Nokia’s Challenges: One Cabbie’s Perspective
Mika Saaristo has been driving cabs in Helsinki for 25 years, and he has been a solid Nokia customer for almost as long.
Recently, though, he bought a pair of Samsung Galaxy devices.
“All my friends, they wanted to have the iPhone,” Saaristo said. Not one to follow the crowd but still wanting a powerful smartphone, Saaristo bought a Samsung Galaxy S II, as well as a Galaxy Mini to use with his second SIM card.
In perhaps an even more troubling indicator, Saaristo has seen a marked decline in the number of trips he makes to drive partners to Nokia’s offices. It used to be at least once a week that he was taking a foreigner to one of Nokia’s offices in Espoo, Finland, or in the Helsinki area.
Now, he said, it is more like once a month.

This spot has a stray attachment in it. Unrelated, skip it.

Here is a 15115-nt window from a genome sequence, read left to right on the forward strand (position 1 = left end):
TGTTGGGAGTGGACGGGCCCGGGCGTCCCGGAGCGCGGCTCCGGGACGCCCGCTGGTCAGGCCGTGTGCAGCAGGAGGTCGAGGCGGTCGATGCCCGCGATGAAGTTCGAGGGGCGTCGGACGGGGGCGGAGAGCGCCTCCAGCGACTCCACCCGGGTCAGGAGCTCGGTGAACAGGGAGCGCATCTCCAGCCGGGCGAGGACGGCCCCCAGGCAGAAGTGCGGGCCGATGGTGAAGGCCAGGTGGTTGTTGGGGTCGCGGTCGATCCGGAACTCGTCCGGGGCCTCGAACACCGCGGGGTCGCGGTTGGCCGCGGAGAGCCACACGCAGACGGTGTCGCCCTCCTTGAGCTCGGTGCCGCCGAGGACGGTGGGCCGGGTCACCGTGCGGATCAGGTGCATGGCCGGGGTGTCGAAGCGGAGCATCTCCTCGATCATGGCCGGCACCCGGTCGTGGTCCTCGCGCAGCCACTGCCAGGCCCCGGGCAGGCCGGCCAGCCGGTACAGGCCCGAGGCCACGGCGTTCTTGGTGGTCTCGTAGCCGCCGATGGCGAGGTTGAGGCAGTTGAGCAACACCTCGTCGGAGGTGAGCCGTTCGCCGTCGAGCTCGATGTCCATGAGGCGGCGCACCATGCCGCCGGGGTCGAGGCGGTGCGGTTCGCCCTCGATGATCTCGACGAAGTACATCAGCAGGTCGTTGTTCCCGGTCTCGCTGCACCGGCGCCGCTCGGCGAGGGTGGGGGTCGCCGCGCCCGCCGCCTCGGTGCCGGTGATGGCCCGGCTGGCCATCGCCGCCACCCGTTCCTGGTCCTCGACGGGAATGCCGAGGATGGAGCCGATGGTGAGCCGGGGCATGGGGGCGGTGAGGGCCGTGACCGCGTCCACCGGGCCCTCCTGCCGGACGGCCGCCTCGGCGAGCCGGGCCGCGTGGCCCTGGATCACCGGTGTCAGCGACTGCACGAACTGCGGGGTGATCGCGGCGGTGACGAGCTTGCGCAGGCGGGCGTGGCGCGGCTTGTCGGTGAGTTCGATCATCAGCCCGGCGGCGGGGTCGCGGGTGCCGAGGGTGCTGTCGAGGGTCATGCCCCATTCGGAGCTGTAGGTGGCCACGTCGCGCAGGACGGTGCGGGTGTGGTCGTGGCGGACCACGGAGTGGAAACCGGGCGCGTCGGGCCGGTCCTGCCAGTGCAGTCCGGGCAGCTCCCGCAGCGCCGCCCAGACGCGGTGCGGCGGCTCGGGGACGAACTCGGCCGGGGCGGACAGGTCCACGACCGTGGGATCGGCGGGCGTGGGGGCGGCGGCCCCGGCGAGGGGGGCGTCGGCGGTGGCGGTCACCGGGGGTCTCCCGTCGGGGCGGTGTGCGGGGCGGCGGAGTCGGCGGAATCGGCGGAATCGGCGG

“Maybe not even that much,” he said, as we drove from central Helsinki to the airport.
Saaristo is hopeful that the company’s bet on Windows Phone will pay off, but notes that it is more a matter of pride than economic necessity, observing that Finland’s once Nokia-dependent economy has diversified significantly.
(Note: While my time in Finland is at an end, I still have a bunch more stories to tell about Rovio, Nokia, the Finnish start-up scene and my first experience ice fishing. I’ll tell as many as I can before Mobile World Congress, though some may have to wait until after Barcelona.)